Glenn Gould dressed in a long tailed tuxedo plays on the piano in the Soviet Union in 1957. Gould appears on this image as a dark silhouette in front of a light colored curtain. Gould is deeply invested in his performance. His left leg is pulled under his chair and his hair falls forward under the intensity of his performance.

In 1957, Gould set out on a European concert tour that also included two weeks in the USSR. As the first North American pianist and first Canadian musician of any kind to play in the USSR since the death of Stalin in 1953, Moscow was thrilled. Concerts ended with cheers, tears, and endless encores.

Library and Archives Canada/Glenn Gould fonds/MUS 109-230 © Unknown. Reproduced with the permission of the Estate of Glenn Gould and Glenn Gould Limited. nlc-3795

Gould Goldberg Variations

Listen: The Goldberg Variations

If there’s any excuse at all for making a record, it’s to do it differently, to approach the work from a totally recreative point of view …

— Glenn Gould, 1968


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Gould retirement

A Surprise Retirement

Gould, however, did not enjoy his concerts as much as his audiences, and retired from playing public performances at the age of 32. Never a fan of the mob-mentality of audiences nor of playing strange pianos in unfamiliar venues, Gould promptly stopped taking bookings for performances after the conclusion of his 1963-64 season. At the time, few realized that Gould's concert on April 10, 1964 in Los Angeles would be his last-ever public performance. During his entire professional career, Gould played fewer than 300 concerts.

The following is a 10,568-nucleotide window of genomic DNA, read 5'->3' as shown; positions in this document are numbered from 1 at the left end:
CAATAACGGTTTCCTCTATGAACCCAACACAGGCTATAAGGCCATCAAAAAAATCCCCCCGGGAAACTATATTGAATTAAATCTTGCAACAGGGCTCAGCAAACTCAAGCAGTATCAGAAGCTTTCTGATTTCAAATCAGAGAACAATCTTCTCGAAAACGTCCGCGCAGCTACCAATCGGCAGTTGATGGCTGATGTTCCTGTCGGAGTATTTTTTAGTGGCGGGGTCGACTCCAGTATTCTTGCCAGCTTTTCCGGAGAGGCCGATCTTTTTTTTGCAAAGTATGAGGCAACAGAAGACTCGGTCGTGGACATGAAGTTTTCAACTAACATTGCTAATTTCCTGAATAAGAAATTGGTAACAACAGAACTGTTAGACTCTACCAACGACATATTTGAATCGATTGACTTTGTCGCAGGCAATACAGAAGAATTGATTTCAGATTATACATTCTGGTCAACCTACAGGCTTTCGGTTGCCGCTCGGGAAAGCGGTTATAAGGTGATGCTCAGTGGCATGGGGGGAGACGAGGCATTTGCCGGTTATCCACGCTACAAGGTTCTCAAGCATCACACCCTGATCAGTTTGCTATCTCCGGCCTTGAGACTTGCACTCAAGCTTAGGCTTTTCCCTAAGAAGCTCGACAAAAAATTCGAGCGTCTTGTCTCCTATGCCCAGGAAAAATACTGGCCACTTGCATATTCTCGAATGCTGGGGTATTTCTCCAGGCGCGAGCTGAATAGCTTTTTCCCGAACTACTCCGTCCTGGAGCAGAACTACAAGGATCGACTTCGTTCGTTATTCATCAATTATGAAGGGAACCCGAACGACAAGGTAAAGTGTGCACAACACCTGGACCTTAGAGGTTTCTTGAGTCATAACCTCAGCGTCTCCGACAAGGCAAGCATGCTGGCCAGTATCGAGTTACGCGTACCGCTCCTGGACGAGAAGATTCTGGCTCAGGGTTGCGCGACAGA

Instead of performing publicly, Gould focused on working and recording with the CBC, creating radio programs to teach music to the public. Fascinated with technology, Gould contributed to CBC recital recordings, documentaries, and other programs. He considered these a more intimate way of communicating with the listener than by live performance. He not only embraced the potential of the media to transmit performances, but desired to push the media in new directions.

Gould Radio

Listen: The Solitude Trilogy

Between 1967 and 1977, Gould produced a series of radio documentaries known as "The Solitude Trilogy." In each program, Gould explored audio layering techniques using multiple sounds. Glenn created what he called "contrapuntal radio" in which several people spoke simultaneously, forming an oral counterpoint.